Niall Horan, Hozier, Bastille & More Encourage Votes on Irish Abortion Referendum

Niall Horan, Hozier, Bastille & More Encourage Votes on Irish Abortion Referendum

The hashtag #hometovote, first used for Ireland's 2015 gay marriage referendum, has been re-used by Irish citizens based overseas to share their journeys back home to have their say in the vote on whether or not to repeal the Eighth Amendment.

Irish voters are casting their ballots on Friday in an abortion referendum that could represent a change in the path of a country that was once one of Europe's more socially conservative.

It is commonly viewed to equate the life of a pregnant woman with the foetus, effectively placing a ban on abortion. A shrine dedicated to her sprang up on Friday, adorned by flowers and messages from those who voted Yes to the proposed repeal of the Eighth Amendment. "I've a family myself and I think it's really important", said John Devlin, a marketing worker in his 50s voting "No" near Dublin's city center. "There is a clear division between urban and rural communities geographically, between east and west, between old and young", said Barker.

"More and more people are realising that this government has planned to introduce an extreme abortion law, the only way to stop this is to vote "No", said Mary Butler, an anti-abortion lawmaker from the main opposition party, Fianna Fail.

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The pro-choice campaign had an early lead in opinion polls but lost some of its advantage in recent weeks and experts have predicted the result could be exceptionally close, with many voters still undecided.

Activists were out on a final push for votes on Thursday, attempting to convince wavering voters in what has been an emotionally-charged campaign.

The poll suggests that the margin of victory for the Yes side in the referendum will be 68 per cent to 32 per cent - a stunning victory for the Yes side after a long and often divisive campaign.See here for liveblog coverage of the count on Saturday.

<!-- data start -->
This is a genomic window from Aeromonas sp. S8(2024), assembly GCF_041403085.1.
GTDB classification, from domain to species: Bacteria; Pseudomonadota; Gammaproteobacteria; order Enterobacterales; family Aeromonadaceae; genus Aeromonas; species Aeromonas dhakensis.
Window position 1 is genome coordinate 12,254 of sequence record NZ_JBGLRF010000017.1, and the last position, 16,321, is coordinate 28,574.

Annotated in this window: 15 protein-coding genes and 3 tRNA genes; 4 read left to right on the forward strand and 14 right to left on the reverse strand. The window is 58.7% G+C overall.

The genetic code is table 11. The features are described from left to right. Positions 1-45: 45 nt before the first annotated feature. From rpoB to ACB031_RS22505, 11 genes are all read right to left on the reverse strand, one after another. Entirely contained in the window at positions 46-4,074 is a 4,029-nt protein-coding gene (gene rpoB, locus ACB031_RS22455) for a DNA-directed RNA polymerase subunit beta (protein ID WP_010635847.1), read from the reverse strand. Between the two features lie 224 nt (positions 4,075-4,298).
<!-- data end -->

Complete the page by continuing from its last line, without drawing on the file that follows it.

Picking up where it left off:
The highest Yes vote was in Dublin, where 77 per cent of voters backed the proposals, The Irish Times poll predicts.

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"The heart of our Christian faith is that God took flesh in the womb of the Virgin Mary and that he took on the human condition", remarked O'Domhnaill. "Thank you to everybody who voted today - democracy can be so powerful on days like today - looks like a stunning result that will bring about a fundamental change for the better", he tweeted late on Friday night.

Under current law, abortion is allowed if the mother's life is in danger.

The country's leaders supported a "yes", an outcome that would repeal a 1983 constitutional amendment requiring authorities to treat a fetus and its mother as equals under the law. He said, "I'm a staunch No". Last year, Ireland elected its first openly gay prime minister, Varadkar. She said her friend had found seeing the omnipresent referendum placards distressing.

The Irish government's push to liberalize the laws is in contrast to the United States, where abortion has always been legal, but U.S. President Donald Trump backs stripping federal funding from women's health-care clinics that offer abortions.

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But as Ireland heads to the polls, there's been a swell of support from some of the country's most famous faces. Having an illegal abortion is punishable by up to 14 years in prison, and several thousand Irish women travel each year to get abortions in neighbouring Britain.

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